A man with one watch, know what time it is. A man with two watches are never really sure.
This goes for temperature measurements as well, in my collection I have 5 ( mobile ) sources of temperature, only randomly they show the same. Time for some poor-man's temperature calibration :-)
First, some basic facts that are easy overlooked:
- All measurements are wrong
- Nothing measures the temperature of the air/surroundings. Everything measures its own temperature.
- Different sensors and mounting means time lag when temperature in the surroundings are changing.
Y = Ax + B
Good old Y = Ax + B. We meet her first when we were 8 or 9 years old, and she has been with us ever since. Sometimes we see her and admire her, sometimes we hate her, most of the time we don't notice her, but she is always there.
Y = Ax + B is a very crude and linear error correction, but for this method, we have nothing better as we can only obtain 2 data points we can somewhat trust. It has some drawbacks, naturally, one of the most obvious is non-linearity of the item we are correcting, we simply have no idea the response of the sensor is linear, exponential ( to X degrees ) or shaped like 80's beloved TV-animal, Flipper.
Other issues can arise, lets say we have a measurement at value "0" and see an offset of "+5", so B = +5. But then we measure at value "100" and read "105", would that make A = (100/105) = 0.95 or is it only an offset so A = 1.00 ? I simply don't know, nobody does, as it would depend on the situation, experience and access to a 3rd measuring point witch we don't have, hence this is the poor-man's method. Good thing is the poor man can't afford 2 watches.
As you may have guessed, we are going to calibrate our thermometer at 0 C and 100 C, as those are household items that can be re-created to some level of confidence.
There are many tutorials out there for making a proper ice bath, as the 0 C calibration is called. Google it :-) Important notes are again settling time of sensor and stirring the icy water to make sure it is at 0 C.
100 C is much easier to achieve. boil a pot of water, an electric kettle will be sub-optimal, as it switches off when boiling. Be sure not to touch the bottom or sides of the pot with your sensor and be sure to let the sensor stabilize in the boiling water.
From the above 2 points, I got a boiling temperature at 97.4 C and a freezing point at +1.2 C. Thus the correction of the thermocouple becomes TC cor = (97.4/100)x +(1.2) => TC cor = ( 0.974 * measured C ) - 1.2 C
I gather results from my 5 meters:
- "Sanofi External" and "Sanofi Internal" being a cheep indoor/outdoor sensor from one company "Sanofi" - actually that is a medical company and the meter is so cheep it is a OEM + sticker = give_this_to_your_most_worthless_clients.
- "Biltema internal" - again, cheep meter from Biltema, no external measurements as I busted the external sensor some time ago :-)
- Blurry Duck - she needs no introduction to veteran readers
- Biltema DMM - this being a Biltema DMM 1000p with its delivered Type K thermocouple - this is the one we are "calibrating".
I measured a few times, with at least a few minutes between measurements. The naming speaks for itself, "Deviation" is ( max - min ) / 2, the distribution is somewhat symmetrical so why make it complex.
All 5 sensors were placed within 20 cm of each other with no air-draft felt, they *should* read pretty similar...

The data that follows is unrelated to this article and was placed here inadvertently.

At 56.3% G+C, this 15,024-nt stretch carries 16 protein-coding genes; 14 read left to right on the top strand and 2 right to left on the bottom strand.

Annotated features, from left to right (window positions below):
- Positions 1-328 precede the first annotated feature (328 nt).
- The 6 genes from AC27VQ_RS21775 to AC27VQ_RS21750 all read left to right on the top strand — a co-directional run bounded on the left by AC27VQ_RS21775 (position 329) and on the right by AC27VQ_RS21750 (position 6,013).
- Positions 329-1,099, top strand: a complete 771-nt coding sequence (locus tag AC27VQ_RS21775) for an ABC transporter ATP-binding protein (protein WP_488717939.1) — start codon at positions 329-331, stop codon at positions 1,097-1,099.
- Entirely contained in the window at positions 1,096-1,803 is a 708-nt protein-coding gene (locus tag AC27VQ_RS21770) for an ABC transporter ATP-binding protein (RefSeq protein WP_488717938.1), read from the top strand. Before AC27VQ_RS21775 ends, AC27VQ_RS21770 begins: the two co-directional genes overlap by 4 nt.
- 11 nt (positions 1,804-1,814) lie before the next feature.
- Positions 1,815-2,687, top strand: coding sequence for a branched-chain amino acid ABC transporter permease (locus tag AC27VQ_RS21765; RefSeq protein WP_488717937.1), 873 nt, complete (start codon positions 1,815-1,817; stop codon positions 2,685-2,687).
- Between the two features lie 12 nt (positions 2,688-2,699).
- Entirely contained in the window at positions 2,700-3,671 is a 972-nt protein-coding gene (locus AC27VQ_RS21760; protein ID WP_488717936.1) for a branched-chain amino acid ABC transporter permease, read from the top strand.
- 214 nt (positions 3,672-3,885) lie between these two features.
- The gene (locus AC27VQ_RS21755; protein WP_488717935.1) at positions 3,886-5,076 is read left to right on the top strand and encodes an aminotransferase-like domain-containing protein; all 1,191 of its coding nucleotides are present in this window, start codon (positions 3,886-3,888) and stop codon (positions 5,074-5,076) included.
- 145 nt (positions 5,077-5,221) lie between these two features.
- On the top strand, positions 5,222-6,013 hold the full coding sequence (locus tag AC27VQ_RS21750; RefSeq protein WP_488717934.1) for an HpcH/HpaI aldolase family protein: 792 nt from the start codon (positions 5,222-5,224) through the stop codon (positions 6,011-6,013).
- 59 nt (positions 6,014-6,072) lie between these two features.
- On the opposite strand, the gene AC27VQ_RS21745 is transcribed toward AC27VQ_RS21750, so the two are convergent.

From this, a graph was born.
Wow much lines, such colours - yes, well the important bits are this: red = average of all but TC and TC corrected. The brown one at the top is the Thermocouple before correction applied, is is clearly an outlier, but when corrected ( thick black ) it becomes more centred in the data-set and follows the average computed from the 4 other measurements. The 4 are presumed to be NTC's of dubious past and quality, but I do find some conciliation in the fact that they on average agree with our freshly non-traceable calibrated thermocouple.
Oh accuracy, thou are a heartless bitch - that is why we invented uncertainty, the frisky next-door entity we work on and apply when accuracy is being a PITA.
A complete budget for the uncertanty of all the above is rather pointless, as we have no specs. of any sort for anything but the DMM + thermocouple. We can however stick to one decimal point and see the specs for the DMM + TC says "+/-3% + 5 counts" - the resolution of the display in the range used is 0.0 C but what the range really is, apart from within 0 and 100 C, and if the 3% is of the reading or the range, we don't know. Nor do we have any info on long term stability of the meter and so on.
To sum it up: we don't know shit, yo!.
Time to make assumptions then:
- Home-made ice-bath: +/- 0.1 or +/- 0.2 C
- Home-made 100 C: depends on air-pressure and purity of water, again I would say +/- 0.1 or +/- 0.2 C
- DMM TC: lets say best case the 3% is measured value, and the 5 counts = +/-0.5 C
Warning: Math ahead.
At 0 C, we would be determining the "B" offset of Y = Ax + B with an accuracy of 0.5 C from the DMM and 0.2 C from the ice-bath on top of that, we have the 0.1 C resolution of the meter.
Combined and with an assumed square distribution, this gives us a total uncertainty of:
Sqr( (0.25/sqr(3))^2 + (0.1/sqr(3)^2 + (0.05/sqr(3)^2 ) = 0.16 C, rounded to 0.2 C due to display resolution.
Notice how the end result is less than half of the +/- 0.5 C, this is due to the conversion between rectangular distribution to normal/Gaussian distribution, this also goes from 100% ( rectangular ) to a confidence level of the result at 95%. Same goes for at the boiling point, as the estimates of contributions are the same ( how lucky was that!?) we get a result of 0.2 C as well.